• Quality of Life • Quality of Care*

• Physician Services • Nursing Services*

• Pharmacy Services*

• Laboratory, radiology and other diagnostic services

• Dental Services*

• Food and Nutrition*

• Specialized Rehabilitation

• Administration (Facility Assessment- Phase 2)*

• Quality Assurance and Performance Improvement* – QAPI Plan

• Infection Control- Program*

• Physical Environment*

Phase 2: Implemented November 28, 2017

• Behavioral Health Services*

• Quality Assurance and Performance Improvement*- QAPI Plan

• Infection Control- Facility Assessment and Antibiotic Stewardship**

• Physical Environment- smoking policies*

Phase 3: Implementation November 28, 2019

• Quality Assurance and Performance Improvement*- Implementation of QAPI

• Comprehensive Person-Centered Care Plan: Trauma informed care

• Infection Control- Infection Control Preventionist*

• Compliance and Ethics Program*

• Physical Environment- Call lights at resident bedside*

• Training Requirements*

PDPM Part 2: Idioms for ICD-10 Success

ICD-10 coding has never been so daunting! Thanks to search engine crosswalks and funny memes, the 2015 transition to ICD-10 did not leave any permanent scars, and most of us can now recall treatment codes with ease. However, ICD-10’s role in PDPM hasshuffled the deck. Suddenly, we are questioning our own knowledge and wondering if we have the skill set to be successful. 
As we prepare for the transition to PDPM, it’s important to remember, we’re all in the same boatICD-10 coding on the MDS directly maps our patients into case mix categories for payment. There is no buffer between coding and reimbursement. CODING IS reimbursement for physical therapy, occupational therapy, speech language pathology, nursing and non-therapy ancillary. CMS says the primary patient diagnosis allows us to identify the patient’s unique conditions and goals which should be the primary driver for care planning and delivery of services.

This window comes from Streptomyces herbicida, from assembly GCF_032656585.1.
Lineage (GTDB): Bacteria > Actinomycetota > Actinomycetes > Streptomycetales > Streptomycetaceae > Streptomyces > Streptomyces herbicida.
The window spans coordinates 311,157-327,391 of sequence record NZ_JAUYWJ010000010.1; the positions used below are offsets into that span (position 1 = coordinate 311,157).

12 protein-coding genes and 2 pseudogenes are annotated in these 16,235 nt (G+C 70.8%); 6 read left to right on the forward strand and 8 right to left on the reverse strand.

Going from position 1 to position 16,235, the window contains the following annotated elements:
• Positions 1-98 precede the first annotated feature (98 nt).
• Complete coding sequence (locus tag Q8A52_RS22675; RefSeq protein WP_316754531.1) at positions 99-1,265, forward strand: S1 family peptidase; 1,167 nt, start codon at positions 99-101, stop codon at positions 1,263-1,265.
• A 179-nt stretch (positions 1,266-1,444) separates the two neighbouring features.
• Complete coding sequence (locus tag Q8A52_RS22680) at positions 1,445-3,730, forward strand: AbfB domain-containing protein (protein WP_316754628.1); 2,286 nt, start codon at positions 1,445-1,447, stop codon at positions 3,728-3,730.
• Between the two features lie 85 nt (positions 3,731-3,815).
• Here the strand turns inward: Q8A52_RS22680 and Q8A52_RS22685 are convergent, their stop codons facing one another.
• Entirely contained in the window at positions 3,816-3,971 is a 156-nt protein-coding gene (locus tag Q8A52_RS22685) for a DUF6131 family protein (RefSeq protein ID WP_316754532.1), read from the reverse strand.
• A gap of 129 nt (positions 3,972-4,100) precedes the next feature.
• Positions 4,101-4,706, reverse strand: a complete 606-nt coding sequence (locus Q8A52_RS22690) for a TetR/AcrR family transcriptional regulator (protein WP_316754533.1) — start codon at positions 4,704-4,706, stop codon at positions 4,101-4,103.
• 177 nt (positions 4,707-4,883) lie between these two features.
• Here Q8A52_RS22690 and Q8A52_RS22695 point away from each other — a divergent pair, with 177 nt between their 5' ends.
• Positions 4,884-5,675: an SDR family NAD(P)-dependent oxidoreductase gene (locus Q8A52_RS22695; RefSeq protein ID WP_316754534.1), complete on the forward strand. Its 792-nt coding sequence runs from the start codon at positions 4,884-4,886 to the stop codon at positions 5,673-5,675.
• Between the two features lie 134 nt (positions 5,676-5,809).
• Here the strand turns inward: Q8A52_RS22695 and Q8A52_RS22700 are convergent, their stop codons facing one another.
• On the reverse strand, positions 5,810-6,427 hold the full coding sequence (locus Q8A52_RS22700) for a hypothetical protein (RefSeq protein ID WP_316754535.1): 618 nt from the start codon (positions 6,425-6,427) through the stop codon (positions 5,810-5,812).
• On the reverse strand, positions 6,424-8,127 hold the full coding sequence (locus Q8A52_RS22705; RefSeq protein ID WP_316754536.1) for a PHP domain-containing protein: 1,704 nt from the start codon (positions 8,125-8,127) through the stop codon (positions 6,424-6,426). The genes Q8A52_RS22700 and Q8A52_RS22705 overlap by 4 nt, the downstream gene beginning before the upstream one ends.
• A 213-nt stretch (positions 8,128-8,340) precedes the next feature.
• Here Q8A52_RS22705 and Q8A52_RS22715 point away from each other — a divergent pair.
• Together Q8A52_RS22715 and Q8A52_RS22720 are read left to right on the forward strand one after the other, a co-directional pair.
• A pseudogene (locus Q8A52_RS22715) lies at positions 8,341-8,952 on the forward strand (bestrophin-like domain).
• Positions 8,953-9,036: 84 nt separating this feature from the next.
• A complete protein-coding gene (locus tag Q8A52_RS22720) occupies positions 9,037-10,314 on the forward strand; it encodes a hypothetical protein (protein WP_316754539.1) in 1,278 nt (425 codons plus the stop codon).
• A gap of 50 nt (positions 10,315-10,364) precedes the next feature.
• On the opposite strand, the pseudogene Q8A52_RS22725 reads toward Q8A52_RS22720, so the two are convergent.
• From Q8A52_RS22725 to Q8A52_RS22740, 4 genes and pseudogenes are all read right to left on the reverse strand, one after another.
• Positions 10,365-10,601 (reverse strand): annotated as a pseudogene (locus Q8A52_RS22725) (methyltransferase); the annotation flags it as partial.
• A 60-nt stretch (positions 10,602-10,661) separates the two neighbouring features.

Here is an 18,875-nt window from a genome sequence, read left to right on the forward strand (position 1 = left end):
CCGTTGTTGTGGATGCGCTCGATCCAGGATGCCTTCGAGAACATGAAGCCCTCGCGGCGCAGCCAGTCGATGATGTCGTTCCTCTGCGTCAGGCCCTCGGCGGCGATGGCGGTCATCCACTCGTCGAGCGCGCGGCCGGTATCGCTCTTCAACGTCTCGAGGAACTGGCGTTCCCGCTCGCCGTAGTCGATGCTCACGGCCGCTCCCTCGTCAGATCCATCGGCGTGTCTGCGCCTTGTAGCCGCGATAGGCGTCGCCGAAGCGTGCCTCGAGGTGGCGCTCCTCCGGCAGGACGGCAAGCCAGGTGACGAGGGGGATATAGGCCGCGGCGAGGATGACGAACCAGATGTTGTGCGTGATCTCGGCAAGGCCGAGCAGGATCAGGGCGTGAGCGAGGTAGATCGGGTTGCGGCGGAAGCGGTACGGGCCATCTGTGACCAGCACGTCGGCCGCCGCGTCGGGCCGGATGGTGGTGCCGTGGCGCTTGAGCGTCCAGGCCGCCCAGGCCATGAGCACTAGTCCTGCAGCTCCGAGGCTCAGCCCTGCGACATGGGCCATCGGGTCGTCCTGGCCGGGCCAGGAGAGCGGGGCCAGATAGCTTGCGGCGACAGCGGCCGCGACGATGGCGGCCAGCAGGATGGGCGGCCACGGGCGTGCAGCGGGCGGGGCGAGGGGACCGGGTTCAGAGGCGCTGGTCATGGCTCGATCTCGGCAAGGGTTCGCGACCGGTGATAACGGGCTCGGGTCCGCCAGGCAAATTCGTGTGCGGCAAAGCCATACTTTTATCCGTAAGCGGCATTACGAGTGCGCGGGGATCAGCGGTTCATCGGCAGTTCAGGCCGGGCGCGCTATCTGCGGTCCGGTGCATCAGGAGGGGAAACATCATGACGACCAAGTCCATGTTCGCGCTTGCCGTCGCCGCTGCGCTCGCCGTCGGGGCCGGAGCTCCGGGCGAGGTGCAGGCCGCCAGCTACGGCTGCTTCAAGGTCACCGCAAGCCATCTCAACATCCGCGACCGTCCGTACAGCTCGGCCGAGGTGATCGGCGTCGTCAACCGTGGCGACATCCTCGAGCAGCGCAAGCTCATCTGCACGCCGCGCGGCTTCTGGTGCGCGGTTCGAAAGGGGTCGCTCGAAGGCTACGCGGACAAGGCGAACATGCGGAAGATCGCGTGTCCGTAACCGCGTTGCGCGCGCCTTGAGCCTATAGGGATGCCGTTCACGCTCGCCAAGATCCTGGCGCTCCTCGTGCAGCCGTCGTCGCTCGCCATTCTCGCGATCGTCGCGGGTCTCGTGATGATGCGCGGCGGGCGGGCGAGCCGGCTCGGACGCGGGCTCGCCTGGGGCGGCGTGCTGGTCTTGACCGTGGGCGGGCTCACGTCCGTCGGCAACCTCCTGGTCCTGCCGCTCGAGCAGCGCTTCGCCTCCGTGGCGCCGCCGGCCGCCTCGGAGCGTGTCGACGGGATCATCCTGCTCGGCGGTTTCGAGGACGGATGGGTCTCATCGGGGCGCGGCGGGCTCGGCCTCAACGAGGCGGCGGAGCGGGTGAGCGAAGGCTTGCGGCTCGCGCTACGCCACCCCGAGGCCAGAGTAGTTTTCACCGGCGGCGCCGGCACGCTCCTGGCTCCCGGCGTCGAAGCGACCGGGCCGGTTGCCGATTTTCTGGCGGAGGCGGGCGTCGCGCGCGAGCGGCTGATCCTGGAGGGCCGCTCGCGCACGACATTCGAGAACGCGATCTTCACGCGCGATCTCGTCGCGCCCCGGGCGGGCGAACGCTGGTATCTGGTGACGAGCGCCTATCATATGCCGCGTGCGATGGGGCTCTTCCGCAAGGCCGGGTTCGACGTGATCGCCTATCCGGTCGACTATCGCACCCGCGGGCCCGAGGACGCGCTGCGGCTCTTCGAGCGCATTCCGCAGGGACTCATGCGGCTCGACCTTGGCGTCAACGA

Many facilities already have the ingredients for a recipe of success: a collaborative effort between nursing and therapy is key in identifying each active condition on admission and changes in condition throughout the episode of care.  Let’s consider these additional idioms:
Don’t put all your eggs in one basket.

  • Having a designated ICD-10 coder is an awesome resource; however, never discount the input from the other skilled professionals interacting with the patient. Coders provide accuracy, but clinicians, physicians, and dietitians provide the details to hone that accuracy.

The devil is in the details.

  • If you’ve ever wondered whether each element on the MDS mattered, PDPM has given you the answer. “Additional Active Diagnoses”, I8000’s title, does not scream “I’m important!”, but its first line: I8000A will map case mix for physical, occupational, and speech therapy components. Beyond this, Section I, active diagnoses, impacts all five clinical case mix categories, some of which are check boxes, others have clinical category and co-morbidity mapping tools.

The ball is in your court.

  • Begin to put systems in place to identify active conditions of the resident. Reliant therapists perform a full system evaluation, so engage their input for areas which may have been missed. During daily stand up or triple check, include clinical condition conversations to quickly identify changes which may need to be reflected in coding.

Strong partnerships for understanding and implementing processes for ICD-10 is critical. As stated, coding impacts PT, OT, SLP, Nursing, and Non-therapy ancillary case mix groups. Accurate coding ensures resource availability for successful outcomes and patient satisfaction. Just remember, Rome wasn’t built in a day, so let’s start conversations now.